By Clarissa Cruz
Updated August 24, 2001 at 04:00 AM EDT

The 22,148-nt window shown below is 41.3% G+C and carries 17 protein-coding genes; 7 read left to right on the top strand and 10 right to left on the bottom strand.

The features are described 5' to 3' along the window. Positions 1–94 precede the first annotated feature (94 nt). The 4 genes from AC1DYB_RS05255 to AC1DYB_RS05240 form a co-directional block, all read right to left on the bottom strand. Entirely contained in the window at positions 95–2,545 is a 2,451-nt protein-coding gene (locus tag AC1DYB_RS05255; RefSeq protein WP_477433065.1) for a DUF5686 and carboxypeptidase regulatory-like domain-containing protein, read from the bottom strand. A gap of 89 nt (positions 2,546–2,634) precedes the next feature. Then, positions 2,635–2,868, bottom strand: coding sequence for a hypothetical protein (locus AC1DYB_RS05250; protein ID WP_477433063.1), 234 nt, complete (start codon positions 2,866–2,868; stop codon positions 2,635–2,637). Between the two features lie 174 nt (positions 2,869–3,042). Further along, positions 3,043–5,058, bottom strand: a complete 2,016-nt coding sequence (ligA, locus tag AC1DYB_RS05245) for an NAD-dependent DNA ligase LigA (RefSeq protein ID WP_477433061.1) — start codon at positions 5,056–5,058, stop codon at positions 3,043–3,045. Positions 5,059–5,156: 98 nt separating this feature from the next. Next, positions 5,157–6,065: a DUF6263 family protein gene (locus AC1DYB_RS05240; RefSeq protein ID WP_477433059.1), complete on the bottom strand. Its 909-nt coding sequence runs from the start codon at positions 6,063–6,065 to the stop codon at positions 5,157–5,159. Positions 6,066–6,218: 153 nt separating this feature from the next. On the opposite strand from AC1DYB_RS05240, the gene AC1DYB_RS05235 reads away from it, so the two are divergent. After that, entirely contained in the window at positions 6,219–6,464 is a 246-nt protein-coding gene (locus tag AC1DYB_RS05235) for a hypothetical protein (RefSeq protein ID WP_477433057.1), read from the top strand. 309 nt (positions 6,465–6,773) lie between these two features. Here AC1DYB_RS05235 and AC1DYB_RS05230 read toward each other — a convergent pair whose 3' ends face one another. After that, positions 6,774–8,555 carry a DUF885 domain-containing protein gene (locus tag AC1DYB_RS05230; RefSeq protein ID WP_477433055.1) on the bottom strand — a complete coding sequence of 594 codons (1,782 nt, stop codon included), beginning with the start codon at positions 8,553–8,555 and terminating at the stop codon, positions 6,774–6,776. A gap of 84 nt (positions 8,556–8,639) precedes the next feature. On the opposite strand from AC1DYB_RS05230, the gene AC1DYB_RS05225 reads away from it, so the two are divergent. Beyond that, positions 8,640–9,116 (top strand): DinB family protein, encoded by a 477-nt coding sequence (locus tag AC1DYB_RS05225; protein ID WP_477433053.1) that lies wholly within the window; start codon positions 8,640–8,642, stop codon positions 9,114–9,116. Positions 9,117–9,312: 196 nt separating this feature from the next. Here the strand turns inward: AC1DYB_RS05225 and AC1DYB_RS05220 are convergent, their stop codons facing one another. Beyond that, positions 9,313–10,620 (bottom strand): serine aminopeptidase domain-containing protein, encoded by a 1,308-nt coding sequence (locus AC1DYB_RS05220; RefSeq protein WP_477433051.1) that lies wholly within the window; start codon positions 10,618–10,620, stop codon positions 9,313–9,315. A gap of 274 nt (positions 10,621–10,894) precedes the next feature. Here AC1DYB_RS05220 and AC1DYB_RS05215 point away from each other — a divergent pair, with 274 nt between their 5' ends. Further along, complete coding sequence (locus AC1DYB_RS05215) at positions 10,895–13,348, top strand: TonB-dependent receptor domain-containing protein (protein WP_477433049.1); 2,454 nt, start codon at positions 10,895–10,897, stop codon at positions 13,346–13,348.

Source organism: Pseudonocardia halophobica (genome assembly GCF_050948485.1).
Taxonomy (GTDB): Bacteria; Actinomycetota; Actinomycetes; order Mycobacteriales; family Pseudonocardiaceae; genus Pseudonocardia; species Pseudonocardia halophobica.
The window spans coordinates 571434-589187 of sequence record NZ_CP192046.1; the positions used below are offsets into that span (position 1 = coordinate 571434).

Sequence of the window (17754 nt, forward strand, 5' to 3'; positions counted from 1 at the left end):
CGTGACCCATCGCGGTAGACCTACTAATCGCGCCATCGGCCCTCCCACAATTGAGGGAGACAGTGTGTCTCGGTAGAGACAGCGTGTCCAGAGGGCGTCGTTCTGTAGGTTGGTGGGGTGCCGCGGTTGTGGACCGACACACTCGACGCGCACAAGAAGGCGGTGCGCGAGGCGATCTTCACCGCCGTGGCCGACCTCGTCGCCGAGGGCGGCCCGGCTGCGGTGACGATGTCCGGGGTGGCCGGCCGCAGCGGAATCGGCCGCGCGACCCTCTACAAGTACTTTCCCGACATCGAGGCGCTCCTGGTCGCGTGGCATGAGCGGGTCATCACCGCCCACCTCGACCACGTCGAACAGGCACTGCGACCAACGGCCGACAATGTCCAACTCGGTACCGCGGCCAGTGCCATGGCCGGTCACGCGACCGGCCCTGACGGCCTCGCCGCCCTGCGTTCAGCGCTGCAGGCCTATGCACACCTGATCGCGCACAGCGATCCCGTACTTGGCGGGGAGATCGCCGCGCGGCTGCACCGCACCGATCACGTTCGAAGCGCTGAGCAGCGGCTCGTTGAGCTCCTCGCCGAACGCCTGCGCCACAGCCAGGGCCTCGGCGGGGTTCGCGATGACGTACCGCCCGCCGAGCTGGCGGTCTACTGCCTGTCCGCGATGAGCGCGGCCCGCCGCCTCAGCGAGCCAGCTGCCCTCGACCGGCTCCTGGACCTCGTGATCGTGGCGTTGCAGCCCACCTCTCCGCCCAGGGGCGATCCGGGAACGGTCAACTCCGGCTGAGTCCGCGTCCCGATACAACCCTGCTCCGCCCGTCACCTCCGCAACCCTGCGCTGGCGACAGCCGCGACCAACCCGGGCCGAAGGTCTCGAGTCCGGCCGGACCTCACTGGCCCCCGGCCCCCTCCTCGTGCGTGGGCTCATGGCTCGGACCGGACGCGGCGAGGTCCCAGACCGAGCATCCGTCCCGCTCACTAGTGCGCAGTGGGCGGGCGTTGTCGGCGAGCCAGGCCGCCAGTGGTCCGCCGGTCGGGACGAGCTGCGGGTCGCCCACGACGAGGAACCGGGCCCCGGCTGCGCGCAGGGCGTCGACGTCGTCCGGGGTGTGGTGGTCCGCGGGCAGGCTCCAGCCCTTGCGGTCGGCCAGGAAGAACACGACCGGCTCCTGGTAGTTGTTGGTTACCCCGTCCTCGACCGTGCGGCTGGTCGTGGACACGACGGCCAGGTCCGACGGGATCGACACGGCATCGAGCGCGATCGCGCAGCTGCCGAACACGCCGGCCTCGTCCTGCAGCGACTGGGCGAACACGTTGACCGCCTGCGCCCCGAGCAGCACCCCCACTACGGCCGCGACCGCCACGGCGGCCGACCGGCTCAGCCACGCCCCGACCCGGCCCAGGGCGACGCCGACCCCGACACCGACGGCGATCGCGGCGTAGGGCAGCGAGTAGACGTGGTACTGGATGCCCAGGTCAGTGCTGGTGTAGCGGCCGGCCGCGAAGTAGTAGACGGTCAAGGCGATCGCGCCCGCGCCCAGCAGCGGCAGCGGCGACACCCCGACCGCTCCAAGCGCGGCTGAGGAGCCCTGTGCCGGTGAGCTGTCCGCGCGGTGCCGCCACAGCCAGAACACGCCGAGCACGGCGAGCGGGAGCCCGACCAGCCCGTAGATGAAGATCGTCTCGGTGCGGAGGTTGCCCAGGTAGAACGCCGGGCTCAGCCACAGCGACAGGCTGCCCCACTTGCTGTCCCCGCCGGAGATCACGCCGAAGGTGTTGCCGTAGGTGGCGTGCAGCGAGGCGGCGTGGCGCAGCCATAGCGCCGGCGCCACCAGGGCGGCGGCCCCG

SUBJECT ”Tag,” the mesmerizing ad from sneaker giant Nike that debuted in June. SYNOPSIS A java-toting guy is tapped on the shoulder by a stranger who then disappears. The tag-ee realizes he’s ”it” when hordes of downtowners flee from him. He spends the next 60 seconds chasing commuters through streets, parks, and subway platforms. BACK STORY The aim of the ad, created by Portland, Ore.-based agency Wieden + Kennedy, was to invoke a sense of old-fashioned, unstructured playtime. ”Because of all the spontaneity and potential drama, tag just works well on film,” says copywriter Mike Byrne. The agency rounded up 240 extras in Toronto to portray commuters and created the soundtrack (a steady, cello-driven bass line) with Santa Monica-based music house Elias. CULTURAL SIGNIFICANCE ”We liked how inclusive [tag] was, how democratic, and how it [got across] that we’re all athletes,” Byrne says of the ad, part of a trilogy that includes a sun-shy jogger (”Shade Running”) and a ball-dribbling teen following a stranger (”Tailgating”). Plus: No need to hire overpaid sports pros.